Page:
Deep below the football field of the University of Arizona, is a high-tech mirror lab, where glass blocks are melted, in giant furnaces, at over 2,000 degrees Fahrenheit, the temperature of volcanic lava. The hot liquid is spun into super-smooth curved dishes.

The 20-ton disks of cooled glass are then ground to within fractions of a human hair to make the precise shape. It is only when a thin film of aluminum is applied, only 100 nanometers thick, that the glass dishes become mirrors, like those of the large binocular telescope in Arizona.

At 28 feet wide, each of these mirrors is 64,000 times the size of Isaac Newton's first mirror. And they can collect light from stars billions of light-years away.

In Isaac Newton's day, making large mirrors, exactly the right shape, is far too difficult. It will be a century after Newton before a new pioneer picks up his revolutionary design and transforms it.

That man is musician and amateur astronomer, William Herschel.

Herschel has great ambitions. He wants to use a larger version of Newton's reflector to see further into space than anyone before.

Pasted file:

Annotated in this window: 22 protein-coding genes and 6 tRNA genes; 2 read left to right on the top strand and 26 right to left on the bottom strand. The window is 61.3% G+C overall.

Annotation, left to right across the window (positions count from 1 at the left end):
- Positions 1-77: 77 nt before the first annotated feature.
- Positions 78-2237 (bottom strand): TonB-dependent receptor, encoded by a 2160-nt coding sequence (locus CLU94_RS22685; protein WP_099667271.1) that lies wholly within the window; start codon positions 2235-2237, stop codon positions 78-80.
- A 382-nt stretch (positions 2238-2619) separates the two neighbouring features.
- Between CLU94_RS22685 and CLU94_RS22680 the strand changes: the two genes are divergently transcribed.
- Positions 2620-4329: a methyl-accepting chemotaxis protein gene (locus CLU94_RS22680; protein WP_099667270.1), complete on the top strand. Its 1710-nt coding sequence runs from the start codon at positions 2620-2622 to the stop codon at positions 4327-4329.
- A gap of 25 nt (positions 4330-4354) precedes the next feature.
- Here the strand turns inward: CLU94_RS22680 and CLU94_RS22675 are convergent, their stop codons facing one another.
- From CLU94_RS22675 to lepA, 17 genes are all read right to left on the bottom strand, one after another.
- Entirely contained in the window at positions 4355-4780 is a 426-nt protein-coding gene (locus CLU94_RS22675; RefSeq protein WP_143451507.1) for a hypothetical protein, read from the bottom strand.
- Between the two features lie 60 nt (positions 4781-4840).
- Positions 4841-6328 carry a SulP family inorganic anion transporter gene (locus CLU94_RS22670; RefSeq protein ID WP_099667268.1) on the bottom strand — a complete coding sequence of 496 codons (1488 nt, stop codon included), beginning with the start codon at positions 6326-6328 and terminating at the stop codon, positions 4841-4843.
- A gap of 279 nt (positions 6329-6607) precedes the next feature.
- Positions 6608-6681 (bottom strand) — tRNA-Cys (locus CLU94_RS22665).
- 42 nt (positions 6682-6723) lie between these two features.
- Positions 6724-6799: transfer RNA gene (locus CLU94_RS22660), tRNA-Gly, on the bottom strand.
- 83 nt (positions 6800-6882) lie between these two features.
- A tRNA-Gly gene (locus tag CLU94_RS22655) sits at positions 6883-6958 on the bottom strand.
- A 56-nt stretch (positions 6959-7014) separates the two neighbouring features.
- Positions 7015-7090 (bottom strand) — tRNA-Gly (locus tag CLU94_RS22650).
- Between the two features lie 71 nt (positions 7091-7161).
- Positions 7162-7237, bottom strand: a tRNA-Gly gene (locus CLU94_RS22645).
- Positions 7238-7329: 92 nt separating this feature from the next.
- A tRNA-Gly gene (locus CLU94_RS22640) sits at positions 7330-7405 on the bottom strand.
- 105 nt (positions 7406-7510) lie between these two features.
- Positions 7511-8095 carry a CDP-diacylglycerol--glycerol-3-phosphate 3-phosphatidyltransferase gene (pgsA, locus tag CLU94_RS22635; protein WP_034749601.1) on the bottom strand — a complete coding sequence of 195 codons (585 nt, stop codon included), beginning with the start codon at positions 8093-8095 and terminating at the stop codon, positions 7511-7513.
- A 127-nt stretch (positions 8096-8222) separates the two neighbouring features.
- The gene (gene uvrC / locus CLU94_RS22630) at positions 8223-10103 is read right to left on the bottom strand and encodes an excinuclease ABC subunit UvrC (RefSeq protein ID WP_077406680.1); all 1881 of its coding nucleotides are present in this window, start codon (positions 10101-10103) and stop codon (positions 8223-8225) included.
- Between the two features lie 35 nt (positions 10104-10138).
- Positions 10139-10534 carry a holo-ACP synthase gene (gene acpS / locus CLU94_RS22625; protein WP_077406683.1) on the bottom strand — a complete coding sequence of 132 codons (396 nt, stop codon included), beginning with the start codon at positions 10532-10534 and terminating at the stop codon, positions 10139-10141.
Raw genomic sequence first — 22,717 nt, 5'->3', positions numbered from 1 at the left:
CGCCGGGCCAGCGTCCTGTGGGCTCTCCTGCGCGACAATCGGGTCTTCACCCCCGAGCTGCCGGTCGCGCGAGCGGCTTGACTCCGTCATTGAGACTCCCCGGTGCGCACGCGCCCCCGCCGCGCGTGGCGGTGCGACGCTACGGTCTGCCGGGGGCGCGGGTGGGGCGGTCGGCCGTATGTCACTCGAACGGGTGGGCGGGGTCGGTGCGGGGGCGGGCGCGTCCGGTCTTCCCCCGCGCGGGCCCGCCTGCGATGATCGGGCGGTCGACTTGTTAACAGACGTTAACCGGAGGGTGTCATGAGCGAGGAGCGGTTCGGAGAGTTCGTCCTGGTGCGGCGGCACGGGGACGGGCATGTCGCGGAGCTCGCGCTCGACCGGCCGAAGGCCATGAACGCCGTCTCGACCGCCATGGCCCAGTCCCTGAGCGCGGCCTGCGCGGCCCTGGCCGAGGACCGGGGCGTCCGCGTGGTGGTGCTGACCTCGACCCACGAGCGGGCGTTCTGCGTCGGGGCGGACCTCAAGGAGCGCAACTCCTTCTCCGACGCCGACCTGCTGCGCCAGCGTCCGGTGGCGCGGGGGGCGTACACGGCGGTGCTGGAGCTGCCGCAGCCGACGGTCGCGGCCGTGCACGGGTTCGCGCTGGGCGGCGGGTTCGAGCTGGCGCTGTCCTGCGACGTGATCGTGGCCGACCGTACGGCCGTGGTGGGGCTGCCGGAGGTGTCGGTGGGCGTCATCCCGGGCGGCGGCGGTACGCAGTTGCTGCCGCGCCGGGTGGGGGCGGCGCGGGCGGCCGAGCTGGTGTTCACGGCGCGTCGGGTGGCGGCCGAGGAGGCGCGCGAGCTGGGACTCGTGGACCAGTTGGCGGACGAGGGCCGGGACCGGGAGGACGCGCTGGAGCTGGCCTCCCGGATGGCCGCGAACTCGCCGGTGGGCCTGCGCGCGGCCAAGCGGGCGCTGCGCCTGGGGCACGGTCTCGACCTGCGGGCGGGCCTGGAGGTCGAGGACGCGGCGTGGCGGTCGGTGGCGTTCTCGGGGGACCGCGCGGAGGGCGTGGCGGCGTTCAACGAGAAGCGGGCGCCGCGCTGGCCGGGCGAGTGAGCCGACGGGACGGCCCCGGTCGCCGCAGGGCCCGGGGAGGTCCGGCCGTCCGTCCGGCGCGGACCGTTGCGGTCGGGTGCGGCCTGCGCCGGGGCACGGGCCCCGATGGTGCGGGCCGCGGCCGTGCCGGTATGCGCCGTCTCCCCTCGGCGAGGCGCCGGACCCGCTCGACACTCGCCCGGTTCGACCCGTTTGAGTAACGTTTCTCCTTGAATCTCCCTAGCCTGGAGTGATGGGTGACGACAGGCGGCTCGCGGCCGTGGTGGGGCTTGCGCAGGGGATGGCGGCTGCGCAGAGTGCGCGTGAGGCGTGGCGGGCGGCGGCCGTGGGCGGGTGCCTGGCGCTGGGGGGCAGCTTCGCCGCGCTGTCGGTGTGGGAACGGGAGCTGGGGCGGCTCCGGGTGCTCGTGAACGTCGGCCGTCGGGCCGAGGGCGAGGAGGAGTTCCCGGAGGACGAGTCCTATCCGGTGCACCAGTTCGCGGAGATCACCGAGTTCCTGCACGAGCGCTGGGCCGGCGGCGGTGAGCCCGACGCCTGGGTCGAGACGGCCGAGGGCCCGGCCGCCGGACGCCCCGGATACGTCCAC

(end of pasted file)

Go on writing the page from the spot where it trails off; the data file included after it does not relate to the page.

JIM BENNETT: Herschel is a musician; he's not an astronomer. He's a clarinet player, he's an impresario, he's a composer. But his real passion isn't music, it's astronomy.

NARRATOR: Herschel wants to look anew at the night sky. He wants to look beyond the planets to the stars. And to see the very faintest stars, invisible to other telescopes of the day, Herschel needs big mirrors.

JIM BENNETT: He builds telescopes that are bigger than other people's, because he realizes that the wider his aperture, the more light he can collect, the further he can see into space.

NARRATOR: Making large curved mirrors, though, is still a major technical challenge in Herschel's day. Glass mirrors have not yet been invented; mirrors are still made of metal.

So, working in his basement, Herschel casts disks of a metal called speculum, a special mixture of molten tin and copper. These will become his mirrors.

MICHAEL HOSKIN: We don't know what the neighbors thought of this mad fiddler, burning the entire road down.

NARRATOR: Casting the metal disks is just the first step. To become mirrors, the cooled flat disks need a shiny curved surface. Herschel painstakingly grinds and polishes the metal disks, by hand, into the precise shape needed to form an image.